- Project plans
- Project activities
- Legislation and standards
- Industry context
Last edited 26 Jul 2018
In the United States, the Miller Act (1935) is a federal law that requires contractors bidding on government construction projects to obtain a performance bond and a payment bond that covers all labour and materials. This acts as a surety guaranteeing their performance and payments to subcontractors and suppliers.
The purpose of the Miller Act was to protect subcontractors, suppliers and second-tier claimants when working on government projects from non-payment. The United States Treasury issues certifications to qualified corporate surety companies that are able to issue the bonds.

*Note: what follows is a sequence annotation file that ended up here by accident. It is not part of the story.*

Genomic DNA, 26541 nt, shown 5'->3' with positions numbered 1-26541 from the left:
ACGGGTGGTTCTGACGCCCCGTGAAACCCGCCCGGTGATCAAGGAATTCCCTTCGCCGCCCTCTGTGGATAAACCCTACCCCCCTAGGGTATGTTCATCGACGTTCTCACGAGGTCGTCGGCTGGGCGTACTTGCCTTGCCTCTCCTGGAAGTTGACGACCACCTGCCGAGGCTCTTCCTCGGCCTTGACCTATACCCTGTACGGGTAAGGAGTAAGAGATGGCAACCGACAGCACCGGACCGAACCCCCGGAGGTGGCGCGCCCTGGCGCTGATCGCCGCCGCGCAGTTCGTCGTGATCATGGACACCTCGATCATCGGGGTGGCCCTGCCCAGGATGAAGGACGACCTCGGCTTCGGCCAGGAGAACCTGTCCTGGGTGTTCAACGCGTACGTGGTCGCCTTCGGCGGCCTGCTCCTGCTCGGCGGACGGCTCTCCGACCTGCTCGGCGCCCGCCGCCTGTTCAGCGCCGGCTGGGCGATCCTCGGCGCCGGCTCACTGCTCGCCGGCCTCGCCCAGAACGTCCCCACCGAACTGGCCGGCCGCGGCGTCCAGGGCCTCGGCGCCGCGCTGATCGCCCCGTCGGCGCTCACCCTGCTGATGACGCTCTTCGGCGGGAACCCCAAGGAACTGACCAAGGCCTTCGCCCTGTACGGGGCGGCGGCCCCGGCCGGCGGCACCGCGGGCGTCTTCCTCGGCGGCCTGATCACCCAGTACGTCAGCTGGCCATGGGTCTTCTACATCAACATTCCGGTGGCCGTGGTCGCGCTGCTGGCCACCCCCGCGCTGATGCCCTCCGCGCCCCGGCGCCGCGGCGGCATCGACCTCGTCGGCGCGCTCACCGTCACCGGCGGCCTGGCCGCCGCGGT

Find out more
 Related articles on Designing Buildings Wiki
Featured articles and news
The world heritage list has evolved to embrace built, cultural and natural heritage.
The Ocean Cleanup project
The various types of bond and when they are used.
It's vital the industry responds to proposals for reform of the safety regulatory system.
RSHP's Merano wins RIBA accolade.
How to differentiate between partial possession and early use.
Ofwat proposes £12 billion additional investment and £50 bill reductions.
Avoiding 'winner's curse' and other useful info.
Developing test methods for video flame/smoke detectors
Waiting for a new deal ...but will funding materialise?